Academic journal article North American Journal of Psychology

Psychology Internship Directors' Perceptions of Pre-Internship Training Preparation in Assessment

Academic journal article North American Journal of Psychology

Psychology Internship Directors' Perceptions of Pre-Internship Training Preparation in Assessment

Article excerpt

Assessment is a valued and important skill for professional psychologists (American Psychological Association, 2015; Butcher, 2006; Krishnamurthy et al., 2004; Ready & Veague, 2014). Fifty-eight percent of respondents to a survey of APA Division 12 (Society of Clinical Psychology [SCP]) members were engaged in diagnosis and assessment (Norcross & Karpiak, 2012), which accounted for approximately 14% of professional time. It is imperative to train clinical psychology doctoral students to be competent in psychological assessment, so that they will be adequately prepared for assessment activities during their pre-doctoral internship. The internship is a yearlong, full-time (or two-year part-time) clinical training experience that occurs prior to awarding of the doctoral degree in clinical psychology. It follows doctoral-level assessment coursework and practicum experiences.

Internship directors indicate that training in assessment and diagnosis is one of the top two learning objectives on internship, preceded only by intervention (Stedman, Schoenfeld, & O'Donnell, 2013). Sixty-four percent of internship sites offer a major rotation in assessment (Stedman, Hatch, Schoenfeld, & Keilin, 2005). Despite the importance of assessment training at the doctoral level, there may be discrepancy between training in graduate programs and desired assessment skills for incoming interns (Clemence & Handler, 2001) [for historical reviews of relevant literature, please see (Piotrowski, 2015a; Piotrowski & Belter, 1999; Stedman, 2007)].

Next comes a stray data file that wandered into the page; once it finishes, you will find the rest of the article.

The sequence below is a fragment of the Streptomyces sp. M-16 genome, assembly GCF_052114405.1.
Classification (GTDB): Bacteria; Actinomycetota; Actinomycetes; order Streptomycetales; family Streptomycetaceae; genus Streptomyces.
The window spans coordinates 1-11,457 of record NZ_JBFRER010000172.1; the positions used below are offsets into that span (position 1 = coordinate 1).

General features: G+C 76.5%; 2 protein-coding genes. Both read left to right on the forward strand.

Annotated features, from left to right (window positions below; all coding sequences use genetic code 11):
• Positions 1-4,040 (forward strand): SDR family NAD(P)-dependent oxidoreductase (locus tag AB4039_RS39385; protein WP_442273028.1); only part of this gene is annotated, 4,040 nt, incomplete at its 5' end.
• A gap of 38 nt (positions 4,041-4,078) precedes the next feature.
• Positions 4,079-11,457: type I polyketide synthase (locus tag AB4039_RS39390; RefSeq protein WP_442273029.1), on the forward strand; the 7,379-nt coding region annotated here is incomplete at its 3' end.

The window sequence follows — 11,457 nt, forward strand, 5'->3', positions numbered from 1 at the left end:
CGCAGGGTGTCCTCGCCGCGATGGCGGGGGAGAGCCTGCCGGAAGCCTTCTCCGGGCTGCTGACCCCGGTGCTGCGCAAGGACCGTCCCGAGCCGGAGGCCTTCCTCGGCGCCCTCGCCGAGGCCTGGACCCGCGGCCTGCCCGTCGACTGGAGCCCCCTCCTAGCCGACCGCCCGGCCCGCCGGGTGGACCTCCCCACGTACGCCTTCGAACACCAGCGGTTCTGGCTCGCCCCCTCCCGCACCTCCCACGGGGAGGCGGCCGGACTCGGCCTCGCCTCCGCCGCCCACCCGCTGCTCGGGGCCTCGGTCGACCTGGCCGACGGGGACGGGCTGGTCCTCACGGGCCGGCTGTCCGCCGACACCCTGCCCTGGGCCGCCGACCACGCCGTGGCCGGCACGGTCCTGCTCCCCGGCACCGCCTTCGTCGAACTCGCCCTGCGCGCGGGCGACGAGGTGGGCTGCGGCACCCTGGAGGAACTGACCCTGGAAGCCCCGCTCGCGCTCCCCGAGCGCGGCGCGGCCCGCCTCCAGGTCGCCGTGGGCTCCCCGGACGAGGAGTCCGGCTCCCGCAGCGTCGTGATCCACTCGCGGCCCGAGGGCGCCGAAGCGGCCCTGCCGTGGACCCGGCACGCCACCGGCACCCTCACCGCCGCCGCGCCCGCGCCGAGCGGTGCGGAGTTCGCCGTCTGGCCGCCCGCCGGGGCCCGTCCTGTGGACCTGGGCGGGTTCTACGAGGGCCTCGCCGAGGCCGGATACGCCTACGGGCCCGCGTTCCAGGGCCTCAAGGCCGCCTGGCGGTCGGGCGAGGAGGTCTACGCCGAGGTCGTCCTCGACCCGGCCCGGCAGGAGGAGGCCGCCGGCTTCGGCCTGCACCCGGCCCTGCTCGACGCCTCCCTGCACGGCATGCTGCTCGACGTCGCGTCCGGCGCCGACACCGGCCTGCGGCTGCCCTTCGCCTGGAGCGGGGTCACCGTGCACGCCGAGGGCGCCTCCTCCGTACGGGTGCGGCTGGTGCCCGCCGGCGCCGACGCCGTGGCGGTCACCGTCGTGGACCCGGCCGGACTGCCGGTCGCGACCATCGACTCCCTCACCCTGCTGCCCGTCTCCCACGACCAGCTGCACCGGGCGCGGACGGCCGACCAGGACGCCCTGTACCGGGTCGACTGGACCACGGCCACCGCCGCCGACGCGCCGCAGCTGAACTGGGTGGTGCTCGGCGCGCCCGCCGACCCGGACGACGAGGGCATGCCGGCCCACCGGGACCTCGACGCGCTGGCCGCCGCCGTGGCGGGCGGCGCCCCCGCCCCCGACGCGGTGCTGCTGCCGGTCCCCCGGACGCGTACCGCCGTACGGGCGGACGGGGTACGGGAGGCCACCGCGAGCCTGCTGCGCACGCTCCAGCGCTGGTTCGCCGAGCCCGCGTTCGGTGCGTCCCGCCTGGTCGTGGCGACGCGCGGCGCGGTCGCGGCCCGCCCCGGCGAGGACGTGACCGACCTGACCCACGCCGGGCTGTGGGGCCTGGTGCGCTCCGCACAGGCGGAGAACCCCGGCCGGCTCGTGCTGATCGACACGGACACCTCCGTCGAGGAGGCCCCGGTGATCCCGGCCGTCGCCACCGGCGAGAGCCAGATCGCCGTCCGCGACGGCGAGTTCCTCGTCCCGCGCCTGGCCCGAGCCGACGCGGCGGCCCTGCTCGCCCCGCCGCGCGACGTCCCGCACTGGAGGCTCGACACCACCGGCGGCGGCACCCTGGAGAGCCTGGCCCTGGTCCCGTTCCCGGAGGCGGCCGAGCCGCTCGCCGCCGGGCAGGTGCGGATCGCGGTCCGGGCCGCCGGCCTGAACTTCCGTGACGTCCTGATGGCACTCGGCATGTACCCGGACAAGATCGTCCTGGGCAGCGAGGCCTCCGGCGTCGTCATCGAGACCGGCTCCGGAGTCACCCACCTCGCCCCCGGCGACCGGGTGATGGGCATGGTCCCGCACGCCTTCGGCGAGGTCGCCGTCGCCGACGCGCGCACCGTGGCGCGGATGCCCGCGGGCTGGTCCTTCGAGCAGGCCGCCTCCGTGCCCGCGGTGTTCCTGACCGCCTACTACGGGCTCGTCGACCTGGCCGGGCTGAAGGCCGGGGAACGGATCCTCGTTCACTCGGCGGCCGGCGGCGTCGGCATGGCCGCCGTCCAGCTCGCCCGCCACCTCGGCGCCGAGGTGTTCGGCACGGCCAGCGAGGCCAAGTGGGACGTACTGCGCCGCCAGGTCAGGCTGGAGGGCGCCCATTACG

In 2011, APA published Revised Competency Benchmarks for Professional Psychology (American Psychological Association, 2011) but it is unclear if students are meeting these aspirational assessment benchmarks. The readiness for internship competency benchmarks can help determine graduate student preparation in: (a) Knowledge of Measurement and Psychometrics (selects assessment measures with attention to issues of reliability and validity), (b) Knowledge of Assessment Methods (demonstrates awareness of the strengths and limitations of administration, scoring and interpretation of traditional assessment measures as well as related technological advances), (c) Applications of Assessment Methods (selects appropriate assessment measures to answer diagnostic questions), (d) Diagnosis (applies concepts of normal/abnormal behavior to case formulation and diagnosis in the context of stages of human development and diversity), (e) Conceptualization and Recommendations (utilizes systematic approaches of gathering data to inform clinical decision making), and (f) Communication of Assessment Findings (writes assessment reports and progress notes and communicates findings verbally to client).

This study determined internship director perceptions about the extent to which psychology interns are meeting the six APA readiness for internship competency benchmarks in assessment training. A second aim was to provide additional data about internship sites and assessment preparation to help doctoral programs and doctoral student applicants prepare for internship with regard to assessment activities. Survey response data were analyzed, as well as data from the Association of Psychology Postdoctoral and Internship Centers (APPIC) Directory to determine representativeness of responses and how responses vary by internship site characteristics.



In Spring 2014, 681 internship training directors from the 2012-2013 APPIC Directory were invited to participate in the online survey. Fifty-nine additional programs listed in the APPIC Directory could not be reached because (1) the program no longer offered an internship or (2) the current training director or proxy could not be identified (e.g., contact information could not be located via web search, analysis of other advertising materials, or contacting the prior director).


Programs were invited to participate via an email to internship training directors that included a link to the online survey. …

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